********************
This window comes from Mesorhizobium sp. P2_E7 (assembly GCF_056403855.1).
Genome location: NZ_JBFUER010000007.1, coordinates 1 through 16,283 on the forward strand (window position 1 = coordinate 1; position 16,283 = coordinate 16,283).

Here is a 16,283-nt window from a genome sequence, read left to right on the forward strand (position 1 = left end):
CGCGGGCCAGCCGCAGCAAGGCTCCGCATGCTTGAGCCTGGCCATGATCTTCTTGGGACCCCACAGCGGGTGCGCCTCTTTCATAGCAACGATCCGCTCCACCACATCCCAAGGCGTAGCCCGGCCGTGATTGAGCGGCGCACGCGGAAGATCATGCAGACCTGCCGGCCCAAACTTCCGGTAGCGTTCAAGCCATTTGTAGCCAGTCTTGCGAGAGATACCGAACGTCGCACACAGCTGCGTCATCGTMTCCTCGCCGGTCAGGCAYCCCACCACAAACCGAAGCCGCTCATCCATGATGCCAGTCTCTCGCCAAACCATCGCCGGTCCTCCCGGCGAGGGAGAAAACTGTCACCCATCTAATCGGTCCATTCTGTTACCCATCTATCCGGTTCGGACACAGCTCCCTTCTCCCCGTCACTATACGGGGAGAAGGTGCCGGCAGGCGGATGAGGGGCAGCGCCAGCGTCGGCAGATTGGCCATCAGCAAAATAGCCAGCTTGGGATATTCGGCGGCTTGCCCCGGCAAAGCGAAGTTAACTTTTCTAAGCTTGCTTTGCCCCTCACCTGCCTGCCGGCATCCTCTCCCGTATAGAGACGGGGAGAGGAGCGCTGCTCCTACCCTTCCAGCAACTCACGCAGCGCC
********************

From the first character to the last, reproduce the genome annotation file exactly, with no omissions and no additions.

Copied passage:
This window comes from Mesorhizobium sp. P2_E7 (assembly GCF_056403855.1).
Genome location: NZ_JBFUER010000007.1, coordinates 1 through 16,283 on the forward strand (window position 1 = coordinate 1; position 16,283 = coordinate 16,283).

Here is a 16,283-nt window from a genome sequence, read left to right on the forward strand (position 1 = left end):
CGCGGGCCAGCCGCAGCAAGGCTCCGCATGCTTGAGCCTGGCCATGATCTTCTTGGGACCCCACAGCGGGTGCGCCTCTTTCATAGCAACGATCCGCTCCACCACATCCCAAGGCGTAGCCCGGCCGTGATTGAGCGGCGCACGCGGAAGATCATGCAGACCTGCCGGCCCAAACTTCCGGTAGCGTTCAAGCCATTTGTAGCCAGTCTTGCGAGAGATACCGAACGTCGCACACAGCTGCGTCATCGTMTCCTCGCCGGTCAGGCAYCCCACCACAAACCGAAGCCGCTCATCCATGATGCCAGTCTCTCGCCAAACCATCGCCGGTCCTCCCGGCGAGGGAGAAAACTGTCACCCATCTAATCGGTCCATTCTGTTACCCATCTATCCGGTTCGGACACAGCTCCCTTCTCCCCGTCACTATACGGGGAGAAGGTGCCGGCAGGCGGATGAGGGGCAGCGCCAGCGTCGGCAGATTGGCCATCAGCAAAATAGCCAGCTTGGGATATTCGGCGGCTTGCCCCGGCAAAGCGAAGTTAACTTTTCTAAGCTTGCTTTGCCCCTCACCTGCCTGCCGGCATCCTCTCCCGTATAGAGACGGGGAGAGGAGCGCTGCTCCTACCCTTCCAGCAACTCACGCAGCGCC